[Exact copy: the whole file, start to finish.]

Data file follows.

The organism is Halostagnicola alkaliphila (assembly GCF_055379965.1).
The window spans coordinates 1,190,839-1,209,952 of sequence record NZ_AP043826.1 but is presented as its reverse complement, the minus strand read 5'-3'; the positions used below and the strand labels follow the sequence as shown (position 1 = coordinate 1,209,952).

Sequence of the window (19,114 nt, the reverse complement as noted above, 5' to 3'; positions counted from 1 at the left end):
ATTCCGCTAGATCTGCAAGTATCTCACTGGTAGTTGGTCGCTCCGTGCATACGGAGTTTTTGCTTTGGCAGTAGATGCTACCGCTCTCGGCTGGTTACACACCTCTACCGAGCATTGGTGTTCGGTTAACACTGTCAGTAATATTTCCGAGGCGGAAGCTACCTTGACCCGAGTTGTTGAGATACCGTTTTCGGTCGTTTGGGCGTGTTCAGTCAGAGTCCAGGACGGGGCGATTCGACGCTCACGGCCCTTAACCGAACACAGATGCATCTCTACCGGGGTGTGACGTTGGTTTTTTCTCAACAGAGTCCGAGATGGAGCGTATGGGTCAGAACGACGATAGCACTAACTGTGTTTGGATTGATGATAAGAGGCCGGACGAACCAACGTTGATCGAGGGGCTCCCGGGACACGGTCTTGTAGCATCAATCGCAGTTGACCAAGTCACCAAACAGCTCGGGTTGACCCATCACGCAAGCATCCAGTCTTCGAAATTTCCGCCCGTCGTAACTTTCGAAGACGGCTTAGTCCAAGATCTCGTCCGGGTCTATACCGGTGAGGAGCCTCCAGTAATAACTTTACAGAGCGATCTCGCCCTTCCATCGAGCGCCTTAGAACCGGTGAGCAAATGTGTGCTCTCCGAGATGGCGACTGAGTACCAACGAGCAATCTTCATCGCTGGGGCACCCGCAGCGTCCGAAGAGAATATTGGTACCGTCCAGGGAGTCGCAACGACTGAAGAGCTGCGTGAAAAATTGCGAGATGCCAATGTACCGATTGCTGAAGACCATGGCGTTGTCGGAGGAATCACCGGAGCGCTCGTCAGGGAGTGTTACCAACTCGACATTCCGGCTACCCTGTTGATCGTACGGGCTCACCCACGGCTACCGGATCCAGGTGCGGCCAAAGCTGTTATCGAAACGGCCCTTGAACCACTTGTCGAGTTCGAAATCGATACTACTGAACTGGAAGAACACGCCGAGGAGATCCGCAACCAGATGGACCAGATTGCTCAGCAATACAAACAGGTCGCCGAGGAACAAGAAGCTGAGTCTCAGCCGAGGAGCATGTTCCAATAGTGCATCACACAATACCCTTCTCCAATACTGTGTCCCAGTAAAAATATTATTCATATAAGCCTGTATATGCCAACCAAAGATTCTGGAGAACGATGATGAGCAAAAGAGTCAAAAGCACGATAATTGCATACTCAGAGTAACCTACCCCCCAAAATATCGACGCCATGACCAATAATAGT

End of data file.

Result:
The organism is Halostagnicola alkaliphila (assembly GCF_055379965.1).
The window spans coordinates 1,190,839-1,209,952 of sequence record NZ_AP043826.1 but is presented as its reverse complement, the minus strand read 5'-3'; the positions used below and the strand labels follow the sequence as shown (position 1 = coordinate 1,209,952).

Sequence of the window (19,114 nt, the reverse complement as noted above, 5' to 3'; positions counted from 1 at the left end):
ATTCCGCTAGATCTGCAAGTATCTCACTGGTAGTTGGTCGCTCCGTGCATACGGAGTTTTTGCTTTGGCAGTAGATGCTACCGCTCTCGGCTGGTTACACACCTCTACCGAGCATTGGTGTTCGGTTAACACTGTCAGTAATATTTCCGAGGCGGAAGCTACCTTGACCCGAGTTGTTGAGATACCGTTTTCGGTCGTTTGGGCGTGTTCAGTCAGAGTCCAGGACGGGGCGATTCGACGCTCACGGCCCTTAACCGAACACAGATGCATCTCTACCGGGGTGTGACGTTGGTTTTTTCTCAACAGAGTCCGAGATGGAGCGTATGGGTCAGAACGACGATAGCACTAACTGTGTTTGGATTGATGATAAGAGGCCGGACGAACCAACGTTGATCGAGGGGCTCCCGGGACACGGTCTTGTAGCATCAATCGCAGTTGACCAAGTCACCAAACAGCTCGGGTTGACCCATCACGCAAGCATCCAGTCTTCGAAATTTCCGCCCGTCGTAACTTTCGAAGACGGCTTAGTCCAAGATCTCGTCCGGGTCTATACCGGTGAGGAGCCTCCAGTAATAACTTTACAGAGCGATCTCGCCCTTCCATCGAGCGCCTTAGAACCGGTGAGCAAATGTGTGCTCTCCGAGATGGCGACTGAGTACCAACGAGCAATCTTCATCGCTGGGGCACCCGCAGCGTCCGAAGAGAATATTGGTACCGTCCAGGGAGTCGCAACGACTGAAGAGCTGCGTGAAAAATTGCGAGATGCCAATGTACCGATTGCTGAAGACCATGGCGTTGTCGGAGGAATCACCGGAGCGCTCGTCAGGGAGTGTTACCAACTCGACATTCCGGCTACCCTGTTGATCGTACGGGCTCACCCACGGCTACCGGATCCAGGTGCGGCCAAAGCTGTTATCGAAACGGCCCTTGAACCACTTGTCGAGTTCGAAATCGATACTACTGAACTGGAAGAACACGCCGAGGAGATCCGCAACCAGATGGACCAGATTGCTCAGCAATACAAACAGGTCGCCGAGGAACAAGAAGCTGAGTCTCAGCCGAGGAGCATGTTCCAATAGTGCATCACACAATACCCTTCTCCAATACTGTGTCCCAGTAAAAATATTATTCATATAAGCCTGTATATGCCAACCAAAGATTCTGGAGAACGATGATGAGCAAAAGAGTCAAAAGCACGATAATTGCATACTCAGAGTAACCTACCCCCCAAAATATCGACGCCATGACCAATAATAGT